“If the rain gardens are holding water (beyond 24 to 48 hours) that means there’s something wrong with it and somebody needs to come along to deal with it,” he said.
Conn said rain garden maintenance will be on the city – not the residents.
“We will maintain all of this forever,” she said. “The city maintenance team will come out at least once a month to collect trash and do the weeding and to check the flowers and plants to make sure things are functioning properly.”
She encouraged residents to call the city if they believe the rain garden nearest to their location is not looking healthy or working properly.
In addition to the 83 rain garden locations, there are two pervious pavers streets planned for Richardson Avenue between Mound Street and Whitehead and on Eureka Avenue between Safford Avenue and Springmont Avenue. Pervious pavement is described as brick-looking concrete blocks that are designed for rainwater to seep between the cracks instead of running across the surface.
Joe Tribble, a civil engineer at Korda/Nemeth Engineering Inc. said pervious pavers are the most expensive of all the green infrastructure improvements and the most time consuming to construct as well. He said because the installation of the pervious pavers involves waterline work, there will be some limited water outages but residents will be given 24 hour notification before.
Cawley added that new waterlines will be installed during the process as well as new drive approaches and new sidewalks for these areas.
In addition to limited water outages, Blueprint Columbus officials say there will also be other impacts during the stormwater and sanitary sewer green infrastructure improvement program. They include the removal of several trees along the pervious pavers streets, the removal of some sidewalks, handicap ramps, streetlights and street signs, and the occasional fence that may be in the excavation area. The trees that are removed will be replaced with new trees and the infrastructure that is torn up during the green infrastructure improvement process will be replaced. Tribble said it will be up to the homeowners to replace and reinstall the fence.
Cawley said Blueprint Columbus’ Hilltop 4 final design concept is about 90 percent complete. He said that if “all goes according to plan” the city contractors could break-ground on the green infrastructure improvements in the spring or summer of 2024. After the project is complete, the city will begin working with homeowners on two of the other pillars of the city-wide initiative to improve the sanitary sewer overflow problems that have been plaguing the area for decades: lateral lining and roof water redirection.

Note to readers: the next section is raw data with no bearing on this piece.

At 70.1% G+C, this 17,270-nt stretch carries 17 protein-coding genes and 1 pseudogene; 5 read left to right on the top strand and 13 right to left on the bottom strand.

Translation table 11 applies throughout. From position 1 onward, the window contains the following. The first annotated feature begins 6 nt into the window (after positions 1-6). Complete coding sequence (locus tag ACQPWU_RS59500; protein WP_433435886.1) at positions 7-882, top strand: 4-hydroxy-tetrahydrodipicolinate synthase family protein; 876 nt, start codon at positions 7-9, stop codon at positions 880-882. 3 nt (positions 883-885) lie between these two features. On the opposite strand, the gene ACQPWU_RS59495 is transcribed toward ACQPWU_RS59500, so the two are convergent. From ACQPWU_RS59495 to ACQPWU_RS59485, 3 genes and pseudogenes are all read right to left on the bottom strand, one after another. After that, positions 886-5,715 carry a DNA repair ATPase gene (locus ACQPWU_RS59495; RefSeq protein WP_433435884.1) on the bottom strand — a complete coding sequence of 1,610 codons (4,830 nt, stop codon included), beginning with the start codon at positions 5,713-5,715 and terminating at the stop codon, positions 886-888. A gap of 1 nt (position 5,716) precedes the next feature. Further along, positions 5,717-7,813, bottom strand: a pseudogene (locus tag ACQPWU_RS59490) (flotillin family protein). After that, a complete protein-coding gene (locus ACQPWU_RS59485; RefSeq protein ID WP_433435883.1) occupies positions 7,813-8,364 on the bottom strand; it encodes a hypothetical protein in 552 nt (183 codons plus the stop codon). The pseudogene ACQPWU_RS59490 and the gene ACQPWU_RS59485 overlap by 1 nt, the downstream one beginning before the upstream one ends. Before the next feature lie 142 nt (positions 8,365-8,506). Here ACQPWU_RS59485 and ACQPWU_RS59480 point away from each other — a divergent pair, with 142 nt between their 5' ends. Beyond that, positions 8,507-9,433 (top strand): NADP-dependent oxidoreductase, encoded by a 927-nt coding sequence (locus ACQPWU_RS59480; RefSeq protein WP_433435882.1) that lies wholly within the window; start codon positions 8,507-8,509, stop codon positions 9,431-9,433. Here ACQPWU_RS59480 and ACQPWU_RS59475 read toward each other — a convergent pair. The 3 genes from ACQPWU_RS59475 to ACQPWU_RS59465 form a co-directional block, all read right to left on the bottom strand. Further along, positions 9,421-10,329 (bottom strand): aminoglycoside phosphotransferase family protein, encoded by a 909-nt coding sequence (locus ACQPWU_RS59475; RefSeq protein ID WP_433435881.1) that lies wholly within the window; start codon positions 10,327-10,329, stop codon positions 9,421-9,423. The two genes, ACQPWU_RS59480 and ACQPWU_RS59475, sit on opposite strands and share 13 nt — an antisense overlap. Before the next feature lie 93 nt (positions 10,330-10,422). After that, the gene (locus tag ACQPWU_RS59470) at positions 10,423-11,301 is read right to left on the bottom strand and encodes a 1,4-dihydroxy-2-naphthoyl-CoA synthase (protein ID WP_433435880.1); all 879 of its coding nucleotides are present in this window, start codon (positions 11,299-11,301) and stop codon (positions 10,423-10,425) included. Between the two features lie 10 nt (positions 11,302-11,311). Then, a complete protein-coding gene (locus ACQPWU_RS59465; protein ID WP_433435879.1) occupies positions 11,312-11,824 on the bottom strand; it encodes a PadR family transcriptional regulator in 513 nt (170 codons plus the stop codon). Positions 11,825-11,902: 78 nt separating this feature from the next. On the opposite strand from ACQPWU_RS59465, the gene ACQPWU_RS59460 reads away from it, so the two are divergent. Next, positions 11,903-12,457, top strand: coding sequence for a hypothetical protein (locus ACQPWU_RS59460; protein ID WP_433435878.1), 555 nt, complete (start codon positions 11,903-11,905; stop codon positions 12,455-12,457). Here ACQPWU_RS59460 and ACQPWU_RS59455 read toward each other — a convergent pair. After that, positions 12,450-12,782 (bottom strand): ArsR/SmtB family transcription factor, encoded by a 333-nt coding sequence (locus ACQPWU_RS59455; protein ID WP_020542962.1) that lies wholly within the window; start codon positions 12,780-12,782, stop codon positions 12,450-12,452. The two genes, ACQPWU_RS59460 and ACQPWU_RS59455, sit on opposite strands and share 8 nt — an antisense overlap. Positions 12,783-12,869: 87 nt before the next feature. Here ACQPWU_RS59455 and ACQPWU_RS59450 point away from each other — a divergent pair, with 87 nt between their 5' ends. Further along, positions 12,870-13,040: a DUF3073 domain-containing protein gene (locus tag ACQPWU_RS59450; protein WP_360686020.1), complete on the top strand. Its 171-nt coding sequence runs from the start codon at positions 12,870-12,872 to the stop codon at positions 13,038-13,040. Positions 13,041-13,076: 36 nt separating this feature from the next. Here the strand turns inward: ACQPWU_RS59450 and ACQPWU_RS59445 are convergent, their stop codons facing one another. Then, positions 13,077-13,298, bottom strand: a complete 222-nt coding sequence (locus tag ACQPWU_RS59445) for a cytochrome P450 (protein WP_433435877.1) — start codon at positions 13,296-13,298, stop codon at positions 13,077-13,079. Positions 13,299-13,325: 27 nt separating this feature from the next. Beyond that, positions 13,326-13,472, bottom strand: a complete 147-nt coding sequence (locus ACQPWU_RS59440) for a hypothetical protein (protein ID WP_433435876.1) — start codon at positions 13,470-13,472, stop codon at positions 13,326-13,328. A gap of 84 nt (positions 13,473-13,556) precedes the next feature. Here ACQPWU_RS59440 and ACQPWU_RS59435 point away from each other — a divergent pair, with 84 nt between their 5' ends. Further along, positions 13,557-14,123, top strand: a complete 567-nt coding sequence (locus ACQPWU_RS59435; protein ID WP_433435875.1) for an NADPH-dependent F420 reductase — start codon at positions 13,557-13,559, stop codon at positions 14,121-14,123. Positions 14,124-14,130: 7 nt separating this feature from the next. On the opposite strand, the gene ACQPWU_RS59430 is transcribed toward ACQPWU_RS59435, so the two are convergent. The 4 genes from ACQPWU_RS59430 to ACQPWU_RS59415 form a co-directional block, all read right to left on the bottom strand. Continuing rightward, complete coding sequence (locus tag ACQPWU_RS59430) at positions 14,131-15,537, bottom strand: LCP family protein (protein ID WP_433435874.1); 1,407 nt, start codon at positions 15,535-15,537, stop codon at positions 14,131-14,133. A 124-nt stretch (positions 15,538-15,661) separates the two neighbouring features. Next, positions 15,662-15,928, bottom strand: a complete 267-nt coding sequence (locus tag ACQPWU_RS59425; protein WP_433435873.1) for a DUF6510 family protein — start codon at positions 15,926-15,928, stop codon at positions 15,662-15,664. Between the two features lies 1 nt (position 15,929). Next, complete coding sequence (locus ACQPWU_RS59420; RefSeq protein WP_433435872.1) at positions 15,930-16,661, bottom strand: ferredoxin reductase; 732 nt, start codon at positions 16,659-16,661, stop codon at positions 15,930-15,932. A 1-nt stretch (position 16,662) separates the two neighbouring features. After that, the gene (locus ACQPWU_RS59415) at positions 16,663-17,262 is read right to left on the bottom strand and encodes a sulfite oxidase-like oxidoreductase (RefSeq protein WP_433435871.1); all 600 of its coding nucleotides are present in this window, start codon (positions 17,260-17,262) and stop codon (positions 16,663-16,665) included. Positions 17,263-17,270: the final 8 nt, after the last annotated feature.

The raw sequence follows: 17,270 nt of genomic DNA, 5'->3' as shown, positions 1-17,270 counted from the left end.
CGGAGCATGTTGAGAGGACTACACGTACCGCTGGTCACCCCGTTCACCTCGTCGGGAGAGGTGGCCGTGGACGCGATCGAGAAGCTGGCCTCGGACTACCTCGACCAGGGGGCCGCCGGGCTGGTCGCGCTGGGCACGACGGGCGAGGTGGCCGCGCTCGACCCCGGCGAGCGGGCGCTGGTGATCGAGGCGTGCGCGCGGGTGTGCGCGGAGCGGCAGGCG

That work, said Cawley, could begin in 2025 or 2026.
The Blueprint Columbus team said certain homeowners may be eligible for a new sump pump at no cost to them. Conn said the city does not usually install sump pumps in finished basement. For more information on that program, contact the Blueprint Columbus team at blueprintneighborhoods.com or at 614-645-1253.
Residents will still be able to offer their opinions on the placement of the rain gardens and the native plants they would like to see within the rain gardens via the website and phone number listed above. Conn said Hilltop 4 residents can reach out to the team if they feel the city missed a potential rain garden location.
The Blueprint Columbus project will address the sanitary sewer overflow problems in 17 neighborhoods. It will span two decades and cost roughly $1.8 billion. During the initial planning stages, the Hilltop area was designated as a high priority area as there were a significant number of basement backup incidences and the sanitary sewer overflow that discharges into Forest Creek/Scioto Run Big Run. It has been divided into four segments with the Westgate area – which was broken up into two sub-areas due to its size – defined as ‘Hilltop 1’ and the Highland/Harris area designed as ‘Hilltop 4.’
Blueprint Columbus will address the other areas of the Hilltop in the near future.